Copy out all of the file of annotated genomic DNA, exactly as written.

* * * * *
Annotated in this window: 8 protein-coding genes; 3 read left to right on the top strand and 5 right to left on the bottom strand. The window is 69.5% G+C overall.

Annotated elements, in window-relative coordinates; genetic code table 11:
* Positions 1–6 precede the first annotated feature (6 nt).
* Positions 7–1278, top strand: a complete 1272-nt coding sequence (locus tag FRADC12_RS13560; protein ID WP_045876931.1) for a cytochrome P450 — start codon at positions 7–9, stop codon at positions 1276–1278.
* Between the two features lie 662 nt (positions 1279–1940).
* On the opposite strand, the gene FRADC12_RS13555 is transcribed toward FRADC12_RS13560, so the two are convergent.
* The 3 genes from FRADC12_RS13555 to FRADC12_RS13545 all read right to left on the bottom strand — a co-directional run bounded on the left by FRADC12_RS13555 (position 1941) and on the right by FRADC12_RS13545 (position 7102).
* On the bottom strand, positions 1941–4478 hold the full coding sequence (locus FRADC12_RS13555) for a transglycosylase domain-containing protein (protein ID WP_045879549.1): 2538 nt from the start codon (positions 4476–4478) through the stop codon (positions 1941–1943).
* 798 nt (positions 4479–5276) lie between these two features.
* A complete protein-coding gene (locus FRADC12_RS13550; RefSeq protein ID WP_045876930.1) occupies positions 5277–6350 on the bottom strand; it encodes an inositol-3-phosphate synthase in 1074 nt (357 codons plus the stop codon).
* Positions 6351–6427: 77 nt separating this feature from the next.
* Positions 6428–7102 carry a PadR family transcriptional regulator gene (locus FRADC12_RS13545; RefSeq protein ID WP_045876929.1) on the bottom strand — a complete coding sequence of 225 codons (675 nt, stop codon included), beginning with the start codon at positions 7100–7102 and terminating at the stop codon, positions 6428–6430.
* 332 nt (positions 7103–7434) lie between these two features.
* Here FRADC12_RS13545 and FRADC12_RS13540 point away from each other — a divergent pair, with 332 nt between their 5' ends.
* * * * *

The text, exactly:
Annotated in this window: 8 protein-coding genes; 3 read left to right on the top strand and 5 right to left on the bottom strand. The window is 69.5% G+C overall.

Annotated elements, in window-relative coordinates; genetic code table 11:
* Positions 1–6 precede the first annotated feature (6 nt).
* Positions 7–1278, top strand: a complete 1272-nt coding sequence (locus tag FRADC12_RS13560; protein ID WP_045876931.1) for a cytochrome P450 — start codon at positions 7–9, stop codon at positions 1276–1278.
* Between the two features lie 662 nt (positions 1279–1940).
* On the opposite strand, the gene FRADC12_RS13555 is transcribed toward FRADC12_RS13560, so the two are convergent.
* The 3 genes from FRADC12_RS13555 to FRADC12_RS13545 all read right to left on the bottom strand — a co-directional run bounded on the left by FRADC12_RS13555 (position 1941) and on the right by FRADC12_RS13545 (position 7102).
* On the bottom strand, positions 1941–4478 hold the full coding sequence (locus FRADC12_RS13555) for a transglycosylase domain-containing protein (protein ID WP_045879549.1): 2538 nt from the start codon (positions 4476–4478) through the stop codon (positions 1941–1943).
* 798 nt (positions 4479–5276) lie between these two features.
* A complete protein-coding gene (locus FRADC12_RS13550; RefSeq protein ID WP_045876930.1) occupies positions 5277–6350 on the bottom strand; it encodes an inositol-3-phosphate synthase in 1074 nt (357 codons plus the stop codon).
* Positions 6351–6427: 77 nt separating this feature from the next.
* Positions 6428–7102 carry a PadR family transcriptional regulator gene (locus FRADC12_RS13545; RefSeq protein ID WP_045876929.1) on the bottom strand — a complete coding sequence of 225 codons (675 nt, stop codon included), beginning with the start codon at positions 7100–7102 and terminating at the stop codon, positions 6428–6430.
* 332 nt (positions 7103–7434) lie between these two features.
* Here FRADC12_RS13545 and FRADC12_RS13540 point away from each other — a divergent pair, with 332 nt between their 5' ends.